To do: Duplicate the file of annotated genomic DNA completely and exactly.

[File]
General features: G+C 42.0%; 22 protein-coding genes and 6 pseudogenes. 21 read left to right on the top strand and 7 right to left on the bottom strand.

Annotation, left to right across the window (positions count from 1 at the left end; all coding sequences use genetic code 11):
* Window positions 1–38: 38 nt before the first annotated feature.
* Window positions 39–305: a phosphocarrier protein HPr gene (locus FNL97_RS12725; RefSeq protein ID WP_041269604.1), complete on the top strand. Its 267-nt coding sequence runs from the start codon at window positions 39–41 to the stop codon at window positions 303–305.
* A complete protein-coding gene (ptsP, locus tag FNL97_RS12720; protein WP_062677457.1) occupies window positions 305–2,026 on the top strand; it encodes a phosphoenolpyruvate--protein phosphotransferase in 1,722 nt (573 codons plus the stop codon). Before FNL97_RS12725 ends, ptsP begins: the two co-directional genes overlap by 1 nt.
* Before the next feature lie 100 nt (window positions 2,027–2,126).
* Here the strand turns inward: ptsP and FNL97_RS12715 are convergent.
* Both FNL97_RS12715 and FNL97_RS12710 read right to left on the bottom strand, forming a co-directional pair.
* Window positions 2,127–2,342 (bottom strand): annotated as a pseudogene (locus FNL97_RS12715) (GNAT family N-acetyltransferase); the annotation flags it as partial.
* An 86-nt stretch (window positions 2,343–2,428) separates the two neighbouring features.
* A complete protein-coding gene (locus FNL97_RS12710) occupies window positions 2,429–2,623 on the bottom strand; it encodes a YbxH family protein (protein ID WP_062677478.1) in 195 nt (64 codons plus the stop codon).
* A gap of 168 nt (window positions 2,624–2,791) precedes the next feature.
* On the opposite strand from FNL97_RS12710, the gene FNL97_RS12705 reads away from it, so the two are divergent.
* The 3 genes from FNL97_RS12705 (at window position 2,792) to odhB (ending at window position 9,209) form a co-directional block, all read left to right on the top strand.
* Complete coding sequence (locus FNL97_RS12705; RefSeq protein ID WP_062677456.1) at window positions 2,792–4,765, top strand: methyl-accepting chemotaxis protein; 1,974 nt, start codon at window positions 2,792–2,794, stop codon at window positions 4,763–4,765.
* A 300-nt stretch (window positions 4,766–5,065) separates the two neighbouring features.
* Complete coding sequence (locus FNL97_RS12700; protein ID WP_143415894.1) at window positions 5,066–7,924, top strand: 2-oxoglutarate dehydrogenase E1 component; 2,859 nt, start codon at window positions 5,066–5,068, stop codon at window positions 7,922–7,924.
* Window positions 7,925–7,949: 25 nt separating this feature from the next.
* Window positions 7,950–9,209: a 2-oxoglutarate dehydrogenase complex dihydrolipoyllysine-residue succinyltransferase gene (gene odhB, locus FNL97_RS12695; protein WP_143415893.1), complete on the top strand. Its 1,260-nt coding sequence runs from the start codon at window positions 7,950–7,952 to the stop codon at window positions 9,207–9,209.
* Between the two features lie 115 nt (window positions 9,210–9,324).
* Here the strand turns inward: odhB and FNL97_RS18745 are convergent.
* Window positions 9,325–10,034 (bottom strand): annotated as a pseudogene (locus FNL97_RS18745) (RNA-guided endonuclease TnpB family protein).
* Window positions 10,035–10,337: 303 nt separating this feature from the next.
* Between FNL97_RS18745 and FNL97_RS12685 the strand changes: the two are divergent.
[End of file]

General features: G+C 42.0%; 22 protein-coding genes and 6 pseudogenes. 21 read left to right on the top strand and 7 right to left on the bottom strand.

Annotation, left to right across the window (positions count from 1 at the left end; all coding sequences use genetic code 11):
* Window positions 1–38: 38 nt before the first annotated feature.
* Window positions 39–305: a phosphocarrier protein HPr gene (locus FNL97_RS12725; RefSeq protein ID WP_041269604.1), complete on the top strand. Its 267-nt coding sequence runs from the start codon at window positions 39–41 to the stop codon at window positions 303–305.
* A complete protein-coding gene (ptsP, locus tag FNL97_RS12720; protein WP_062677457.1) occupies window positions 305–2,026 on the top strand; it encodes a phosphoenolpyruvate--protein phosphotransferase in 1,722 nt (573 codons plus the stop codon). Before FNL97_RS12725 ends, ptsP begins: the two co-directional genes overlap by 1 nt.
* Before the next feature lie 100 nt (window positions 2,027–2,126).
* Here the strand turns inward: ptsP and FNL97_RS12715 are convergent.
* Both FNL97_RS12715 and FNL97_RS12710 read right to left on the bottom strand, forming a co-directional pair.
* Window positions 2,127–2,342 (bottom strand): annotated as a pseudogene (locus FNL97_RS12715) (GNAT family N-acetyltransferase); the annotation flags it as partial.
* An 86-nt stretch (window positions 2,343–2,428) separates the two neighbouring features.
* A complete protein-coding gene (locus FNL97_RS12710) occupies window positions 2,429–2,623 on the bottom strand; it encodes a YbxH family protein (protein ID WP_062677478.1) in 195 nt (64 codons plus the stop codon).
* A gap of 168 nt (window positions 2,624–2,791) precedes the next feature.
* On the opposite strand from FNL97_RS12710, the gene FNL97_RS12705 reads away from it, so the two are divergent.
* The 3 genes from FNL97_RS12705 (at window position 2,792) to odhB (ending at window position 9,209) form a co-directional block, all read left to right on the top strand.
* Complete coding sequence (locus FNL97_RS12705; RefSeq protein ID WP_062677456.1) at window positions 2,792–4,765, top strand: methyl-accepting chemotaxis protein; 1,974 nt, start codon at window positions 2,792–2,794, stop codon at window positions 4,763–4,765.
* A 300-nt stretch (window positions 4,766–5,065) separates the two neighbouring features.
* Complete coding sequence (locus FNL97_RS12700; protein ID WP_143415894.1) at window positions 5,066–7,924, top strand: 2-oxoglutarate dehydrogenase E1 component; 2,859 nt, start codon at window positions 5,066–5,068, stop codon at window positions 7,922–7,924.
* Window positions 7,925–7,949: 25 nt separating this feature from the next.
* Window positions 7,950–9,209: a 2-oxoglutarate dehydrogenase complex dihydrolipoyllysine-residue succinyltransferase gene (gene odhB, locus FNL97_RS12695; protein WP_143415893.1), complete on the top strand. Its 1,260-nt coding sequence runs from the start codon at window positions 7,950–7,952 to the stop codon at window positions 9,207–9,209.
* Between the two features lie 115 nt (window positions 9,210–9,324).
* Here the strand turns inward: odhB and FNL97_RS18745 are convergent.
* Window positions 9,325–10,034 (bottom strand): annotated as a pseudogene (locus FNL97_RS18745) (RNA-guided endonuclease TnpB family protein).
* Window positions 10,035–10,337: 303 nt separating this feature from the next.
* Between FNL97_RS18745 and FNL97_RS12685 the strand changes: the two are divergent.